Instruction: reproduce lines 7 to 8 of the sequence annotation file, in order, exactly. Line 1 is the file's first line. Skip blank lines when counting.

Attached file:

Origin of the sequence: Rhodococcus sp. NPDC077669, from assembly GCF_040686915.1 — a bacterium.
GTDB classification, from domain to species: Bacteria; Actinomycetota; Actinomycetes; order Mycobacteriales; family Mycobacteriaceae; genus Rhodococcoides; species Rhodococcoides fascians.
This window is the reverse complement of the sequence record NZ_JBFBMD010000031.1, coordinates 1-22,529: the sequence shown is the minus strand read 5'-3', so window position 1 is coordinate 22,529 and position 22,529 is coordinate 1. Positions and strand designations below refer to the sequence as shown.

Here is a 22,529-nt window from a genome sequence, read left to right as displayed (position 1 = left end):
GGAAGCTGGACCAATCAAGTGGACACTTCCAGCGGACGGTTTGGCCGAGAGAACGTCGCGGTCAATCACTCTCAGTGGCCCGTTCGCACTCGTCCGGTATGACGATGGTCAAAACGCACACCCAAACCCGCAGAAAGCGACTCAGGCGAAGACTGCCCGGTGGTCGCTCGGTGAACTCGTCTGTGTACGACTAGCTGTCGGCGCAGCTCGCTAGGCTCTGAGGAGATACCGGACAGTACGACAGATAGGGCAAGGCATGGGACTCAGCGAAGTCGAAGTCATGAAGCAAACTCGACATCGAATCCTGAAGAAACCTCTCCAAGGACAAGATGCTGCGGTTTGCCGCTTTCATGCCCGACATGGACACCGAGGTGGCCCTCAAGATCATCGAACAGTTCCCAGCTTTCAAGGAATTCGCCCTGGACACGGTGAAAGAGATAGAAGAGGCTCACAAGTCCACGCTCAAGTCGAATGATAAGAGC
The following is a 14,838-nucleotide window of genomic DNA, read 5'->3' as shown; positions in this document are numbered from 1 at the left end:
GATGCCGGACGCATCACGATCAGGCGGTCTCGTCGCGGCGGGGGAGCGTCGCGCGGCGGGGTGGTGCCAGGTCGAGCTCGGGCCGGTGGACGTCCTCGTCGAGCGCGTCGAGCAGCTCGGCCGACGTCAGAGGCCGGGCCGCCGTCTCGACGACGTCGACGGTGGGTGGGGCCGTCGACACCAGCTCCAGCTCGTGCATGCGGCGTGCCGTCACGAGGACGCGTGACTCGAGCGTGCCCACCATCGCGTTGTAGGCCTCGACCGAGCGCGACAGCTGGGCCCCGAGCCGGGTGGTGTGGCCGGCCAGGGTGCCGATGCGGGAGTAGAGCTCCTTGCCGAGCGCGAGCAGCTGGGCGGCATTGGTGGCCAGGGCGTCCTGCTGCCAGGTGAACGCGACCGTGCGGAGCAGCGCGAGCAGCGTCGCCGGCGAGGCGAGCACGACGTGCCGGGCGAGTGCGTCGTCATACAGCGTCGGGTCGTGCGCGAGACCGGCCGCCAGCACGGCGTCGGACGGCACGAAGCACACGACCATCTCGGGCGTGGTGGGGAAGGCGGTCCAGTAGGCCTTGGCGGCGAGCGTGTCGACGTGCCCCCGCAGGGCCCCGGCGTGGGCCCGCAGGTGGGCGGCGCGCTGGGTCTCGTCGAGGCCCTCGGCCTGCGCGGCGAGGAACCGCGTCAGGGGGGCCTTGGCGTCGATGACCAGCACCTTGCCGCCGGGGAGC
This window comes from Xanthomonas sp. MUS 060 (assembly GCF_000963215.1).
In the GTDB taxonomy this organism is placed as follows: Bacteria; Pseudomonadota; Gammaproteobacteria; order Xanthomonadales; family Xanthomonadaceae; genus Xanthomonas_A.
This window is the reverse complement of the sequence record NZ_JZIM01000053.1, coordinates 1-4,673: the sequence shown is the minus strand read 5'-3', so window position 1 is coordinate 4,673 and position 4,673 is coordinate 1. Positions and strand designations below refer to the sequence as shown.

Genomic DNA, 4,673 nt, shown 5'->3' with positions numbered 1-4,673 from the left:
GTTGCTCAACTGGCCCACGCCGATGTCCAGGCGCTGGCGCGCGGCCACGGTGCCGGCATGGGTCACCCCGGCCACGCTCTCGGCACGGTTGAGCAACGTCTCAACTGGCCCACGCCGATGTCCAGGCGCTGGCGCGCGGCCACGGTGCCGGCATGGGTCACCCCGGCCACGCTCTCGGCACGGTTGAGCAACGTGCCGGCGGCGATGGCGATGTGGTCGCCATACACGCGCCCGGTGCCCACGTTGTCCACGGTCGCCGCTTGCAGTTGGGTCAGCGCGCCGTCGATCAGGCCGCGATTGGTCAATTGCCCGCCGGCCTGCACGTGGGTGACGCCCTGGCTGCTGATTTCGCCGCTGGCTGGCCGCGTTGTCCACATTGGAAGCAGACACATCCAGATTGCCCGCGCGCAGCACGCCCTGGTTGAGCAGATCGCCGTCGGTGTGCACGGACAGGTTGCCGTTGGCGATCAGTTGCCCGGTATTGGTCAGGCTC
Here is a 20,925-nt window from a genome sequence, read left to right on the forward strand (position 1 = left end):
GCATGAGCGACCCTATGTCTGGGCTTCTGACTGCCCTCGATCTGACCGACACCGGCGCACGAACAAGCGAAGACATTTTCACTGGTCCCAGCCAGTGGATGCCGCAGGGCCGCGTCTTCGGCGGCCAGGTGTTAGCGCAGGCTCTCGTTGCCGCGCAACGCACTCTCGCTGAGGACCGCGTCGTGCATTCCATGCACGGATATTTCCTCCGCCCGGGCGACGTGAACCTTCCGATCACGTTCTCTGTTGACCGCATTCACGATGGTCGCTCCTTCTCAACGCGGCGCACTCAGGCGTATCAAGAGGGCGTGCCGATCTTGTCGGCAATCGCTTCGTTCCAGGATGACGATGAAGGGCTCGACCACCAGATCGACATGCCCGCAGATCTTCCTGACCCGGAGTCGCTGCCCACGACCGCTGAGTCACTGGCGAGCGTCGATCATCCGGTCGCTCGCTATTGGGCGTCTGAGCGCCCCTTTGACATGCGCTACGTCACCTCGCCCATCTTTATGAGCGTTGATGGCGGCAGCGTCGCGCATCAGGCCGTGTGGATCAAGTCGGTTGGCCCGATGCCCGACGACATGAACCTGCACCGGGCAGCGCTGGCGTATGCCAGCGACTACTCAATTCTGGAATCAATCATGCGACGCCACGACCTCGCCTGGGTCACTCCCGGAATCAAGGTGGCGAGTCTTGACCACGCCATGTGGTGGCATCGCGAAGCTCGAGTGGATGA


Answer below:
GATGCCGGACGCATCACGATCAGGCGGTCTCGTCGCGGCGGGGGAGCGTCGCGCGGCGGGGTGGTGCCAGGTCGAGCTCGGGCCGGTGGACGTCCTCGTCGAGCGCGTCGAGCAGCTCGGCCGACGTCAGAGGCCGGGCCGCCGTCTCGACGACGTCGACGGTGGGTGGGGCCGTCGACACCAGCTCCAGCTCGTGCATGCGGCGTGCCGTCACGAGGACGCGTGACTCGAGCGTGCCCACCATCGCGTTGTAGGCCTCGACCGAGCGCGACAGCTGGGCCCCGAGCCGGGTGGTGTGGCCGGCCAGGGTGCCGATGCGGGAGTAGAGCTCCTTGCCGAGCGCGAGCAGCTGGGCGGCATTGGTGGCCAGGGCGTCCTGCTGCCAGGTGAACGCGACCGTGCGGAGCAGCGCGAGCAGCGTCGCCGGCGAGGCGAGCACGACGTGCCGGGCGAGTGCGTCGTCATACAGCGTCGGGTCGTGCGCGAGACCGGCCGCCAGCACGGCGTCGGACGGCACGAAGCACACGACCATCTCGGGCGTGGTGGGGAAGGCGGTCCAGTAGGCCTTGGCGGCGAGCGTGTCGACGTGCCCCCGCAGGGCCCCGGCGTGGGCCCGCAGGTGGGCGGCGCGCTGGGTCTCGTCGAGGCCCTCGGCCTGCGCGGCGAGGAACCGCGTCAGGGGGGCCTTGGCGTCGATGACCAGCACCTTGCCGCCGGGGAGC
This window comes from Xanthomonas sp. MUS 060 (assembly GCF_000963215.1).